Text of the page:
Government should regulate sports and race betting advertising, say most adult Australians.

The widespread availability of opportunities to gamble has become a major concern.

cropped image of man eating flakes with milk at kitchen table with fresh juice in glass and laptop with sportsbet on screen
image of man eating flakes with milk at kitchen table with fresh juice in glass and laptop with sportsbet on screen

Gambling is a significant public policy issue in Australia, which impacts the health and well-being of individuals and families in various ways. According to estimates, legal forms of gambling resulted in a loss of around $25 billion to Australians in 2018-19, making it the world’s highest per capita losses.

Australians the world's biggest gambling losers
Australians the world’s biggest gambling losers

The social costs of gambling, including adverse financial, emotional, and psychological impacts, relationship and family effects, and productivity loss and work impacts, have been estimated at around $7 billion in Victoria alone. These harms affect not only the individuals directly involved but also their families, peers, and the wider community.

The research by the Australian Institute of Family Studies found that 38% of the adult population gambled at least weekly. Three in four Australians gambled at least once during the past 12 months and, of those, almost half (46%) were classified as being at some risk of harm from wagering.

A survey of 1,765 people found that “seeing or hearing wagering advertising was reported to influence betting behaviour in risky ways, especially among young people and those at risk of gambling harm”.

When people were exposed to wagering advertising, 21% were prompted to start betting for the first time, 28% tried a new form of betting, 29% said they “placed bets on impulse” and a third of people increased their betting.

Young people were more likely to bet on impulse or increase their betting after seeing gambling ads.

According to a research conducted by the Australian Gambling Research Centre, the majority of adult Australians (64%) believe that it should be the responsibility of governments to determine the regulations surrounding the advertising of sports and race betting in the country.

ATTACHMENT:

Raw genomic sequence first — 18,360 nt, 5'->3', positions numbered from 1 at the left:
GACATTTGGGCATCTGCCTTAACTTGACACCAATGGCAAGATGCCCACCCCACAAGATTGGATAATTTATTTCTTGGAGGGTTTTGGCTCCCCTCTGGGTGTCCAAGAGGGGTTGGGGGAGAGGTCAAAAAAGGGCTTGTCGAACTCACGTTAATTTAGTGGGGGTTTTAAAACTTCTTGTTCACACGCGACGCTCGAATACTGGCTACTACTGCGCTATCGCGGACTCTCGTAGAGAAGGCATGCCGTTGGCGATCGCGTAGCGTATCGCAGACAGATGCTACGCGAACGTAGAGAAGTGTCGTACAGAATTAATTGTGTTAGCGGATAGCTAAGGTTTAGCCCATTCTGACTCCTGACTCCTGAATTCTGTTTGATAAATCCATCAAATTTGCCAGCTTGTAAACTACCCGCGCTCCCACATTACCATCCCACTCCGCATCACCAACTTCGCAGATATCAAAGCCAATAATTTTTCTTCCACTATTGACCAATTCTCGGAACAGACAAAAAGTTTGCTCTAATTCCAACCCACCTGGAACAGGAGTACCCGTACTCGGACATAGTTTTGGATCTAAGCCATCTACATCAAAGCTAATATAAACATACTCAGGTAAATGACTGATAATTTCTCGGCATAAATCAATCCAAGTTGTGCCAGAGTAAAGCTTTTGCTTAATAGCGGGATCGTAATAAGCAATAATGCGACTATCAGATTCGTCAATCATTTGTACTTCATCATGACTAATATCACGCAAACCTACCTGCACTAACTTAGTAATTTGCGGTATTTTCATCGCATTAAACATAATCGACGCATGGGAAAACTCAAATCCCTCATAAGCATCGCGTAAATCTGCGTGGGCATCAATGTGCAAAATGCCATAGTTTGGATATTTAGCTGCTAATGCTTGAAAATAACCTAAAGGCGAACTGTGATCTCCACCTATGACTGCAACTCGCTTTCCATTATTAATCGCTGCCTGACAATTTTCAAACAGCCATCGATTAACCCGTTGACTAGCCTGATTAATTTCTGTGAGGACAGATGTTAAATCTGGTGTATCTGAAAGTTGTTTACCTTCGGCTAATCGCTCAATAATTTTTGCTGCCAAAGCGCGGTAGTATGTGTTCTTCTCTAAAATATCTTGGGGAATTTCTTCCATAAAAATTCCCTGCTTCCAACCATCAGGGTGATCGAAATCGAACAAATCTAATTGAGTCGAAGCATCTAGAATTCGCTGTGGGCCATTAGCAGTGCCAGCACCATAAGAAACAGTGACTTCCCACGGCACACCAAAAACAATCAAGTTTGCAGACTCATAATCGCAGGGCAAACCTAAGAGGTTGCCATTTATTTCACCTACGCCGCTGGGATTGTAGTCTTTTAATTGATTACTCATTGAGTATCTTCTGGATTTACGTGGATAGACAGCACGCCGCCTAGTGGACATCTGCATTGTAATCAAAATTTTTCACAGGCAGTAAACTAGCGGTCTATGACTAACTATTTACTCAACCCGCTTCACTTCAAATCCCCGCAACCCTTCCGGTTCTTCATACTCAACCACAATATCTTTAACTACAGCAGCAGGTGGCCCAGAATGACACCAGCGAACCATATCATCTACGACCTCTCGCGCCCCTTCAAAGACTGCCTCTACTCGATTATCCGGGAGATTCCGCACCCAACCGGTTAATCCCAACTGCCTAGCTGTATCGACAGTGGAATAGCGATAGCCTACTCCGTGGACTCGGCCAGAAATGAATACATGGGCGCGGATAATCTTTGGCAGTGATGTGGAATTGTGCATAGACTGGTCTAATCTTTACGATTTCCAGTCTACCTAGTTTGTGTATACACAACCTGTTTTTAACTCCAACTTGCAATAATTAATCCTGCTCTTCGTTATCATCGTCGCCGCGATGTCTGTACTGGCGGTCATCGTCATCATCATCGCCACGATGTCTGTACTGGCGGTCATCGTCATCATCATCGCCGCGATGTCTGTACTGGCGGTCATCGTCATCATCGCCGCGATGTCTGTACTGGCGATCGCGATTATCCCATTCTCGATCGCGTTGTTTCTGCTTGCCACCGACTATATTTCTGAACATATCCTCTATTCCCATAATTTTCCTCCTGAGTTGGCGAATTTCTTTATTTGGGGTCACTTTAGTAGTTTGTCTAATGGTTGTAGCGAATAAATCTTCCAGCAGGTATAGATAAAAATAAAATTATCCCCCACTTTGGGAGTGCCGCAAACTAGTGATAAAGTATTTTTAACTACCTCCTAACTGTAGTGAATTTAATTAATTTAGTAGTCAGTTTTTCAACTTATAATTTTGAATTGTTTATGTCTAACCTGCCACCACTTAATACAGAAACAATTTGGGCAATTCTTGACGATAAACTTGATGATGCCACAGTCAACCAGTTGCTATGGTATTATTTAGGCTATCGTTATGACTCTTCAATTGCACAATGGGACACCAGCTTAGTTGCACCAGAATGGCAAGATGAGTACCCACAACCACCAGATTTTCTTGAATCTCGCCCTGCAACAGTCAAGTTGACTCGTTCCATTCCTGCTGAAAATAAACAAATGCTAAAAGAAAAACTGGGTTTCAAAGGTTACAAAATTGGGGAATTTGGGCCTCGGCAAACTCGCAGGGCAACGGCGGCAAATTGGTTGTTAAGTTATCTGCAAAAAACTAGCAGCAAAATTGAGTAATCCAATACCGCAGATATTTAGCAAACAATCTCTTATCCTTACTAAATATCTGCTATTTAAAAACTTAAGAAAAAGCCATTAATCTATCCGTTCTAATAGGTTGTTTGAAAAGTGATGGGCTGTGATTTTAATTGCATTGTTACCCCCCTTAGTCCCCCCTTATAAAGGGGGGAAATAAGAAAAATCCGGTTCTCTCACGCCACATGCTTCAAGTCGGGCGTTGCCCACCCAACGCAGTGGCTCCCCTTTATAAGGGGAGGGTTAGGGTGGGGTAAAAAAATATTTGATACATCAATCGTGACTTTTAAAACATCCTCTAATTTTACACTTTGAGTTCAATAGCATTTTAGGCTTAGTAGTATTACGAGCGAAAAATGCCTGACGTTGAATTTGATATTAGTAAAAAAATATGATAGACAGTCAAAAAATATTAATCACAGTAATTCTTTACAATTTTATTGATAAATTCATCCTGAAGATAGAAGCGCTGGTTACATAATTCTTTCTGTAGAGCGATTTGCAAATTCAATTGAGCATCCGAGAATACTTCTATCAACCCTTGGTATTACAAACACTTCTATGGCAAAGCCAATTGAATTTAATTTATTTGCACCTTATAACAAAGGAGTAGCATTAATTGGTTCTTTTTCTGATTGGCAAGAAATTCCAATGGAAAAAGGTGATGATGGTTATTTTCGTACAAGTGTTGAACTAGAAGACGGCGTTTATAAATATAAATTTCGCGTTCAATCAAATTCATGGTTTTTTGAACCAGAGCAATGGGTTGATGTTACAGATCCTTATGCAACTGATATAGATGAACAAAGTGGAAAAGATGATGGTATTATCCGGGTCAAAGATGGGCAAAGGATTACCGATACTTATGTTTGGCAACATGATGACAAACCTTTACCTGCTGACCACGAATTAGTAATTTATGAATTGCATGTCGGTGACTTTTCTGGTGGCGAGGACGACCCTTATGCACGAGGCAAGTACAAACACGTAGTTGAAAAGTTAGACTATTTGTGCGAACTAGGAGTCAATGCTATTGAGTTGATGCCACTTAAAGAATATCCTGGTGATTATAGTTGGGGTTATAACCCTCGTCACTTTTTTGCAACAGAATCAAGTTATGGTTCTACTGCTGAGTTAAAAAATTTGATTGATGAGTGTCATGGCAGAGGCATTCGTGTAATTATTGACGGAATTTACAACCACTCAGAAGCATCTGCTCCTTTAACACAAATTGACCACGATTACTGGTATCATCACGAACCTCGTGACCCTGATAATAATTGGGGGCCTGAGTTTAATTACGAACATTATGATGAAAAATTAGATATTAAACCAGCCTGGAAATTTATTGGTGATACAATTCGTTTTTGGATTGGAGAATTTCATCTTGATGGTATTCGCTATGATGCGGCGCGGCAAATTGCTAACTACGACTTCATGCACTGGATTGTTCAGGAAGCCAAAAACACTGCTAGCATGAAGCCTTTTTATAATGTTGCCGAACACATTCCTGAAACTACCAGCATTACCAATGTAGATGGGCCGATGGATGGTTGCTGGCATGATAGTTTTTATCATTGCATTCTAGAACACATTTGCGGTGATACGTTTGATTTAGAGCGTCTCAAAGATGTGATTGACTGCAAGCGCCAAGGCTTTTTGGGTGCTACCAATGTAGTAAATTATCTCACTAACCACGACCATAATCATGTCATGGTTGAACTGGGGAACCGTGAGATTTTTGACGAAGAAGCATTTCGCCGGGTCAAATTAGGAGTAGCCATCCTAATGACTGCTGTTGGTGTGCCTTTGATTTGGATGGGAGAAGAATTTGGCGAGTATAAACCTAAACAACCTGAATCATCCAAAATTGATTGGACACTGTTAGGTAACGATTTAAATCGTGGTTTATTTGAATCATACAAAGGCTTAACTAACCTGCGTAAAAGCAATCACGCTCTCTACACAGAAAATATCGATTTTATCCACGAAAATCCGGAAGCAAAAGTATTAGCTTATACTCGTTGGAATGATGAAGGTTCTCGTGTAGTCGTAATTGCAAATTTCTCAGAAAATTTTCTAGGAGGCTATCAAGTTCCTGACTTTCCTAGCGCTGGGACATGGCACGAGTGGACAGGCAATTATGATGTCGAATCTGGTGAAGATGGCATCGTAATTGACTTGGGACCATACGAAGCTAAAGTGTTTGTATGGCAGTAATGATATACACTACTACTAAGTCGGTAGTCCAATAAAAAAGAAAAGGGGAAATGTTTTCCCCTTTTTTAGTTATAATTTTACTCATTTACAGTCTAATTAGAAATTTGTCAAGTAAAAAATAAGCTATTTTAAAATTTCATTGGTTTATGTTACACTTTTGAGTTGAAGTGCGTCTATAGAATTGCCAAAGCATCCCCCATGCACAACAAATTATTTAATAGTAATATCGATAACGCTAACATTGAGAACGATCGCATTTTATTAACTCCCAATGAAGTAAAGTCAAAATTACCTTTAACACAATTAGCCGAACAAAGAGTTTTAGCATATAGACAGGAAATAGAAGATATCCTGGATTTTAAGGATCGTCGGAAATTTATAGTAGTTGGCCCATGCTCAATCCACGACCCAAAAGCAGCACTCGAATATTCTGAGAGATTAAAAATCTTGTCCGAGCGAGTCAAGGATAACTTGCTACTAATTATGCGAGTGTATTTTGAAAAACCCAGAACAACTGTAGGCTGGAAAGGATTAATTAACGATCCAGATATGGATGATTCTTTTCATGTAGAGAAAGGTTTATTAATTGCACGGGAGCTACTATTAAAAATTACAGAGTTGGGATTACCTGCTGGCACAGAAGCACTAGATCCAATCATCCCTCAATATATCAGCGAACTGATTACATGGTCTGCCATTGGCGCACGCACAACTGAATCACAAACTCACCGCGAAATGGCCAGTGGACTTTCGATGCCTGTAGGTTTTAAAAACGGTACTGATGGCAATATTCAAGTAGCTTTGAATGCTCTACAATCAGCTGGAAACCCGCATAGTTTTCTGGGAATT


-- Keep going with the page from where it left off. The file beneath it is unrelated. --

The survey showed that most adult Australians (64%) believed that 'governments' should play the biggest role in deciding how sports and race betting is advertised in Australia.
‘governments’ should play the biggest role


  • Tom Wichitakul       0474248359
  • Nancy Greer – Senior Research Officer of Australian Gambling Research Centre, who has over 15 years’ experience as a researcher in the fields of gambling

Publication and target user group

The Sydney Morning Herald – a daily newspaper published in Sydney with a focus on news, politics, and current events.

The Herald has a strong reach among professionals and decision-makers, making it a suitable platform to discuss issues relevant to these audiences. Given the prevalence of gambling in New South Wales, its readership is likely to be interested in the topic of gambling regulation.

Online delivery 

    • Interactivity:

Using poll to increase interactivity and engage the audience in the story.  Polls can be used to add depth to a news story by providing additional context and nuance to the topic being discussed.

    • Hypertext:

Gambling in Australia:

Community attitudes towards sports and race betting advertising in Australia:

Gambling participation and experience of harm in Australia:

Exposure and impact of sports and race betting advertising in Australia

Related news: 

Majority of Australians support banning gambling advertising on TV, study finds

Cut-off time: Support for banning gambling ads before 10.30pm

    • Multimedia:

Audio: Support for ban on gambling ads

This section will consist of an excerpt from the interview recording.

Video: Two thirds of Australians believe gambling ads are ‘too common’


1 Comment

  1. The background paragraph is well-written and detailed. However, the featured image is not very clear. The “sportsbet” part is blurry and the watermark on the image is distracting. It could be improved by finding a different image that illustrates sports betting as an issue in Australia, without a watermark.

    You have demonstrated good use of hyperlinks to secondary sources and a good range of online delivery methods. However, it would be better if you included more information about the newsworthiness and story angle of this piece. Consider explaining the timeliness and impact of the topic to better engage readers.

    Furthermore, the contact details of the interviewees can be improved by including Tom Wichitakul’s position and Nancy Greer’s contact details.

Leave a Reply